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Mark Baumgartner

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right whale in NY Harbor

Keeping an ear out for whales

Scientists look to safeguard the mammals with robotic buoys in the New York Bight

Whale Safe

For Mark Baumgartner, Whale Safe is the natural evolution of WHOI’s work with passive acoustics

Five books WHOI researchers are reading right now

Ocean scientists don’t just read peer-reviewed papers to stay inspired. Some require less-obvious forms of reading to keep their minds sharp

Harnessing the Power

Harnessing the Power

Can wind developers and ocean scientists work together to get US offshore wind cranking?

Eavesdropping on Whales

Eavesdropping on Whales

WHOI scientist Mark Baumgartner has installed a mooring in New York waters that listens for whales and sends back alerts. The prototype advance-warning system could one day help reduce shipping collisions with whales.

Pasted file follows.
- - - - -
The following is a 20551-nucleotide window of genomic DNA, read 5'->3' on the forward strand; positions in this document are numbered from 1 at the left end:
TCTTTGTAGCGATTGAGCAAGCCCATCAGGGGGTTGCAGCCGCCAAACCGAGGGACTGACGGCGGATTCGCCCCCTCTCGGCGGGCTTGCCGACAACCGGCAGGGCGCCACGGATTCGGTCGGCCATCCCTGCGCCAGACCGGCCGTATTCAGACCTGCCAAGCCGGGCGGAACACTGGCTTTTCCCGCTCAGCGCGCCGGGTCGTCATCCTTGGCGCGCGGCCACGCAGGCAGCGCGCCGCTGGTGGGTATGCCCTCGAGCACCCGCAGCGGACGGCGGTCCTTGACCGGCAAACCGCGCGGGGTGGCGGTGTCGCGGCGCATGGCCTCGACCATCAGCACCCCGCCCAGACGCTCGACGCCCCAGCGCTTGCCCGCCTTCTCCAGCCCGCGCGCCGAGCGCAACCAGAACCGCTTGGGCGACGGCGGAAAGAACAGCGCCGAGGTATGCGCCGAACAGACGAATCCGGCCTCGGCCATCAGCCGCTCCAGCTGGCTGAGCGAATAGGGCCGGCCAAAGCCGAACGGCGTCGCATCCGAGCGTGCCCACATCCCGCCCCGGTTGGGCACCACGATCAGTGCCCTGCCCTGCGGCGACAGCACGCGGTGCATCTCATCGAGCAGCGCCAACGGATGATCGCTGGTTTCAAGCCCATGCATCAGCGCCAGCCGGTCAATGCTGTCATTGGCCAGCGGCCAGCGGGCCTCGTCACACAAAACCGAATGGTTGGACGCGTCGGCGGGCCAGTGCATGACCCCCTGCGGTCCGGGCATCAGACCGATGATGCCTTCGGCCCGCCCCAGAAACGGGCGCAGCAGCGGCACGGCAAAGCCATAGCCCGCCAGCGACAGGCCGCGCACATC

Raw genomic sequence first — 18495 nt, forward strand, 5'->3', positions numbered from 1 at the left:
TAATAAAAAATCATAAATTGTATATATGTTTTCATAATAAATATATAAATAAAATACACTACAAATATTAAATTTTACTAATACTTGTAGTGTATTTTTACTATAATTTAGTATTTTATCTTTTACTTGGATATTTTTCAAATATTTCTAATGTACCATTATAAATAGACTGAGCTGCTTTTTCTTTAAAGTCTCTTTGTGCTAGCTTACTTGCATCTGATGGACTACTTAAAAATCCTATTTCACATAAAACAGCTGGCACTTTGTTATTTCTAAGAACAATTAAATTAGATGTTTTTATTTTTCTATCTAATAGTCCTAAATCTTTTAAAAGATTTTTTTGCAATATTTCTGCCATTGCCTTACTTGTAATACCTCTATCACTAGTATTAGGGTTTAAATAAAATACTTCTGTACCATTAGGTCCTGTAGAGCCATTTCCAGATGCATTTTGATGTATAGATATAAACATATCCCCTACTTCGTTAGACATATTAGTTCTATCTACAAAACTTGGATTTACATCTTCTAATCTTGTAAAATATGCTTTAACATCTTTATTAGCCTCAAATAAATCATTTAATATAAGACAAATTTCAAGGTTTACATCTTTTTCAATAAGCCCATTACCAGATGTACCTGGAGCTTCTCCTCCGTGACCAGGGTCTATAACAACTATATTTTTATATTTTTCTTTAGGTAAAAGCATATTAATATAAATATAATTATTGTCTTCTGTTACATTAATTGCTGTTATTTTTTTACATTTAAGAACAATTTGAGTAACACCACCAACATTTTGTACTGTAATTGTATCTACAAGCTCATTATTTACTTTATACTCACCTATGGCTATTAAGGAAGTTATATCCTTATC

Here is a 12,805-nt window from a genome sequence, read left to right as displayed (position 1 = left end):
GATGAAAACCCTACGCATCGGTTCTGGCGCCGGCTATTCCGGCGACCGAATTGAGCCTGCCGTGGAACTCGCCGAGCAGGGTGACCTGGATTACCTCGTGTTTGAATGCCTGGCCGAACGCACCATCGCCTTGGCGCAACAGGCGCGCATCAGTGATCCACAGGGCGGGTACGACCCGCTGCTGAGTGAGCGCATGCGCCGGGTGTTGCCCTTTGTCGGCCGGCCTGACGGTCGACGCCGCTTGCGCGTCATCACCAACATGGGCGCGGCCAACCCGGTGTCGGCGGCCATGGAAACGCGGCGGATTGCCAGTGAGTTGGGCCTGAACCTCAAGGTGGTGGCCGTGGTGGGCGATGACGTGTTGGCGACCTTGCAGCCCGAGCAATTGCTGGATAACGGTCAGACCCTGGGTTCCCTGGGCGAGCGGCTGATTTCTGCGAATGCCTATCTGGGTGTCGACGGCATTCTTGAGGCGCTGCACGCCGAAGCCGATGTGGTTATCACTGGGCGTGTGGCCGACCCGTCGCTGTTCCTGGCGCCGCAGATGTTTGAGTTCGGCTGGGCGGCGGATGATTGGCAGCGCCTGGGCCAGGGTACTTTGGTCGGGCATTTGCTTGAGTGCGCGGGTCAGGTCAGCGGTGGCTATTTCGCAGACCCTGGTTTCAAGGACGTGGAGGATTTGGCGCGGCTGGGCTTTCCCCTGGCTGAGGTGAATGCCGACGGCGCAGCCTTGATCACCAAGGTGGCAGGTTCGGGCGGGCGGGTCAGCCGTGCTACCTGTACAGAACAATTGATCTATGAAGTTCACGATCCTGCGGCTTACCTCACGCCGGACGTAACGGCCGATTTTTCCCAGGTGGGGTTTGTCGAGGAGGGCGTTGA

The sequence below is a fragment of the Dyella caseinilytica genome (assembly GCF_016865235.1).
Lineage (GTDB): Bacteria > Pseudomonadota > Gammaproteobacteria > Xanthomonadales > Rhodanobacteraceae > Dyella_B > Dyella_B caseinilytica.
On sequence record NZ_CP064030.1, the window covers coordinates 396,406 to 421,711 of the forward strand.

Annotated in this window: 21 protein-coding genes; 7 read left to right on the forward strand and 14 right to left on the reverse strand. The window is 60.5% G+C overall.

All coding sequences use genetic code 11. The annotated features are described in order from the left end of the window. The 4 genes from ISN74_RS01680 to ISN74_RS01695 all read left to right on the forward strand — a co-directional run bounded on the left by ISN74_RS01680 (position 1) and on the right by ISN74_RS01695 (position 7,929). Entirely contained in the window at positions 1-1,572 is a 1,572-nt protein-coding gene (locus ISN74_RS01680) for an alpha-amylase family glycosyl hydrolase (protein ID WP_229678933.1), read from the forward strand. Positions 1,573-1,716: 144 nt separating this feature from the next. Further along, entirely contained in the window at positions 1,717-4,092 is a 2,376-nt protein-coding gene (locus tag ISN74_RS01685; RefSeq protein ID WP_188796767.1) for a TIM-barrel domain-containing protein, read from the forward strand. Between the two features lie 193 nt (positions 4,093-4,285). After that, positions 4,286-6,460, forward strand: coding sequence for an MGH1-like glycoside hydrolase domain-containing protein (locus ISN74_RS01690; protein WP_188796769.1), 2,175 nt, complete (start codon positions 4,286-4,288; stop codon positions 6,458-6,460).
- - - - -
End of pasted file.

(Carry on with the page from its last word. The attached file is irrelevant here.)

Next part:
Call of the Whales

Call of the Whales

Robotic gliders equipped with acoustic monitoring devices can now eavesdrop on whales, enabling researchers to locate the elusive animals before they surface—and to warn ship pilots in the area to slow down to reduce the chances of a deadly collision.

To Find Whales, Follow Their Food

To Find Whales, Follow Their Food

The average adult right whale consumes about a ton of food a day, eating billions of tiny crustaceans called copepods that are packed with protein and calorie-rich oils.

“To whales, copepods are juicy, greasy Big Macs, […]